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Here are some books that you may find useful during your studies. Search the Bennies catalogue Accessit for more, or browse the Non-fiction collection NFS.
Asylum seekers and immigration detention by Healey, Justin
Call Number: NFS 325 ASY
Publication Date: 2013
Should Australia 'turn back the boats' of the so-called 'queue jumpers' to deter the unsafe and unscrupulous practices of people smugglers? Should Australia maintain offshore processing in other countries such as Nauru and Papua New Guinea (Manus Island), or process asylum seekers onshore in Australia? What are Australia's obligations to asylum seekers under the Refugee Convention and under its own laws? Is the practice of prolonged mandatory detention adding further trauma to the lives of people who may have already fled from desperate situations in their homelands?
The undesirables : inside Nauru by Isaacs, Mark
Call Number: NFS 325 ISA
Publication Date: 2014
This book takes us behind the gates of Nauru and provides a shocking, and often touching, eyewitness account of the treatment of men at Australia's offshore asylum-seeker processing centre. On Friday 19th July 2013, it was reported in the Australian media that over 150 asylum seekers had rioted and razed the Nauru Regional Processing Centre to the ground. The Nauruan community were mobilised into an emergency police force in an attempt to subdue the men. Asylum seekers, Nauruans and Australian security forces were involved in clashes that left many asylum seekers seriously injured.
Acting from the heart
Call Number: NFS 325.210994 ACT
Publication Date: 2007
Tells the stories of over fifty people involved in supporting the plight of asylum seekers in Australia. For some, the refugee issue has become a defining personal stance, one which has engaged and divided families and communities. Includes stories, poems and political cartoons.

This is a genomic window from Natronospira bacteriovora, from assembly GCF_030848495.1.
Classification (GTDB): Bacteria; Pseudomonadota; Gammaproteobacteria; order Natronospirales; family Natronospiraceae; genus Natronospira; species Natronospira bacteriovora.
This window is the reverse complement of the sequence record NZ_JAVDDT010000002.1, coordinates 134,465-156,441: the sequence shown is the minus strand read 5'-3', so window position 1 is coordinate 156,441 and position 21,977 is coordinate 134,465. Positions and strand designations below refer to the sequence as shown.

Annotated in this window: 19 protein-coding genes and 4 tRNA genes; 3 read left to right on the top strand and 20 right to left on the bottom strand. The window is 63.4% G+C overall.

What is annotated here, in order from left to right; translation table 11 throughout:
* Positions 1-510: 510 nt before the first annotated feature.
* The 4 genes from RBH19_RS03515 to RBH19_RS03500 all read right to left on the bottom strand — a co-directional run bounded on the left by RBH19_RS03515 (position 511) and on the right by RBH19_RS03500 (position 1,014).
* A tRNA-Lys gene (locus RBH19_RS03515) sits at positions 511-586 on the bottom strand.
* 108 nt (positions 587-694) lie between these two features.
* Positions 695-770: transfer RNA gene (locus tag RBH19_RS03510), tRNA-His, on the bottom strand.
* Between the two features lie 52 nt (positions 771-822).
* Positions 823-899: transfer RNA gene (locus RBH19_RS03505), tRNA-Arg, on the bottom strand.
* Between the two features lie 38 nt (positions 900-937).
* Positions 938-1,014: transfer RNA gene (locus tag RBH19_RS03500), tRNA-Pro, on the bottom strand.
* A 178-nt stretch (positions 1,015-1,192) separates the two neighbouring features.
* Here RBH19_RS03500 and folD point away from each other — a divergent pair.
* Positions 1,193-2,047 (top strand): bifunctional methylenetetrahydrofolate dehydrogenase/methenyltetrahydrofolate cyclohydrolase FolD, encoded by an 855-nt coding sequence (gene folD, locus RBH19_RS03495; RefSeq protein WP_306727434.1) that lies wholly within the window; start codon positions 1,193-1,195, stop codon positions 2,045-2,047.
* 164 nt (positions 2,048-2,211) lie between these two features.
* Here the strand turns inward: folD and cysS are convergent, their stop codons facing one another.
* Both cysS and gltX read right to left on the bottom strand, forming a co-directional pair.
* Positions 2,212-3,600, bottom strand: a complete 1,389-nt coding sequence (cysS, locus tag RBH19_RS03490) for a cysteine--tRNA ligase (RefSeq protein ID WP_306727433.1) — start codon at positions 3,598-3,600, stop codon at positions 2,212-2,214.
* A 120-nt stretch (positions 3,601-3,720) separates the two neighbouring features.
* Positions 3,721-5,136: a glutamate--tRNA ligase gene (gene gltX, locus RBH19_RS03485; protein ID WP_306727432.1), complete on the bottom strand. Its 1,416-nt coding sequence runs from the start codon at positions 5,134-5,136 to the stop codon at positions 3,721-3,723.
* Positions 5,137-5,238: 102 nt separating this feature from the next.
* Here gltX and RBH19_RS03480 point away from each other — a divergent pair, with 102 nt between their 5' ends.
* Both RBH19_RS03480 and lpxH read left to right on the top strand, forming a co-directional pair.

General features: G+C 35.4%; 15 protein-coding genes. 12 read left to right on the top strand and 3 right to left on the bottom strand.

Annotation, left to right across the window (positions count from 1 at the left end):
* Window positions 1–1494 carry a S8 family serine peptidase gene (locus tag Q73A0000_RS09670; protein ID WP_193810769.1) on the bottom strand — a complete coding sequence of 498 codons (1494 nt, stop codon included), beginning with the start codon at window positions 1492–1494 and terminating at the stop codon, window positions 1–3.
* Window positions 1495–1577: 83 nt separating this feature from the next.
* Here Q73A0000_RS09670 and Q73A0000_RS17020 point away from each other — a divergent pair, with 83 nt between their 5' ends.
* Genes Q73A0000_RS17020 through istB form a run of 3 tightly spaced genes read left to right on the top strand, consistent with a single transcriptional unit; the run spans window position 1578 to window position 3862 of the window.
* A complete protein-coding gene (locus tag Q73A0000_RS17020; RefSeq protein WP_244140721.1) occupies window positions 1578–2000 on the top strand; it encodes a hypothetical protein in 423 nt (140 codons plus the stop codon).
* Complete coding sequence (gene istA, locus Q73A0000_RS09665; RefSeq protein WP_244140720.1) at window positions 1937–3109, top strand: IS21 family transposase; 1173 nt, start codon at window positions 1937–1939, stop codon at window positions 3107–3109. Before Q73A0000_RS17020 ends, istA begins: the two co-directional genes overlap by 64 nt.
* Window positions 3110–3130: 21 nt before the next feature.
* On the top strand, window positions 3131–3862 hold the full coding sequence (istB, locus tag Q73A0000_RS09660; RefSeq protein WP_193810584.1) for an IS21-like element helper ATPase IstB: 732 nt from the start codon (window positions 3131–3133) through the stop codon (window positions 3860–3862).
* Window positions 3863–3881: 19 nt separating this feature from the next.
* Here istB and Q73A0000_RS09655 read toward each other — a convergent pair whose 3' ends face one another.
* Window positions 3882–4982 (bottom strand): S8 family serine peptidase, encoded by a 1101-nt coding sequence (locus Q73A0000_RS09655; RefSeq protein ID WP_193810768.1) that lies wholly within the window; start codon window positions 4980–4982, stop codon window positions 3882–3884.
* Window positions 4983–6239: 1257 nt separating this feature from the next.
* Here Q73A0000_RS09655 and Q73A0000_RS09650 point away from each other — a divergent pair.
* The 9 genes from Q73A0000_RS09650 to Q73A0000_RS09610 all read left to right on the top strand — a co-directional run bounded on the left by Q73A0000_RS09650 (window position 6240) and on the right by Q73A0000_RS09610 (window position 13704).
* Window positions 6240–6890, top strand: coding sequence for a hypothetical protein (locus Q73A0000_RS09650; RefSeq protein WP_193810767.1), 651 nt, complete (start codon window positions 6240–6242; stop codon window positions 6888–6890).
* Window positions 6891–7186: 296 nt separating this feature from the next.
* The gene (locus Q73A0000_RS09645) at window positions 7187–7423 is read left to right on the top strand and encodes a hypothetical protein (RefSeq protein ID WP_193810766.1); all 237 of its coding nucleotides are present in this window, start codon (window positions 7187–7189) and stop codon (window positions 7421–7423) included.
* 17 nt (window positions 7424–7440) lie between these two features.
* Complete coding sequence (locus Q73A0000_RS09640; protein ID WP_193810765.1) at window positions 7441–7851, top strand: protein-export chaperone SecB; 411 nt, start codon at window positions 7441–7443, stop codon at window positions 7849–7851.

Australian Government- Attorney General
The right to personal liberty requires that persons not be subject to arrest and detention except as provided for by law, and provided that neither the arrest nor the detention is arbitrary. The right applies to all forms of detention where people are deprived of their liberty.
Refugee Council of Australia
Mandatory detention applies to many groups, including people who overstay their visas or breach their visa conditions. However, the policy disporportionately affects asylum seekers who arrive in Australia by boat without authorisation.
This programme looks at the recent turmoil for Australian asylum seekers.
Will re-opening detention centres work? Australian current affairs forum program, presented by Jenny Brocki
In 2016, leaked documents revealed the awful truth about how Australia detains its migrants. So what happens in these detention centers?
Psychologists have long argued that overcrowding and prolonged processing mean mental health problems are rife within Australia's immigration detention centres.
Australian Human Rights Commission
Since 1992 Australia has had a system of mandatory detention. Any non-citizen who is in Australia without a valid visa must be detained according to the Migration Act 1958 (Cth) (Migration Act). These people may only be released from immigration detention if they are granted a visa, or removed from Australia.
Parliament of Australia
Australia's human rights obligations and duty of care responsibilities.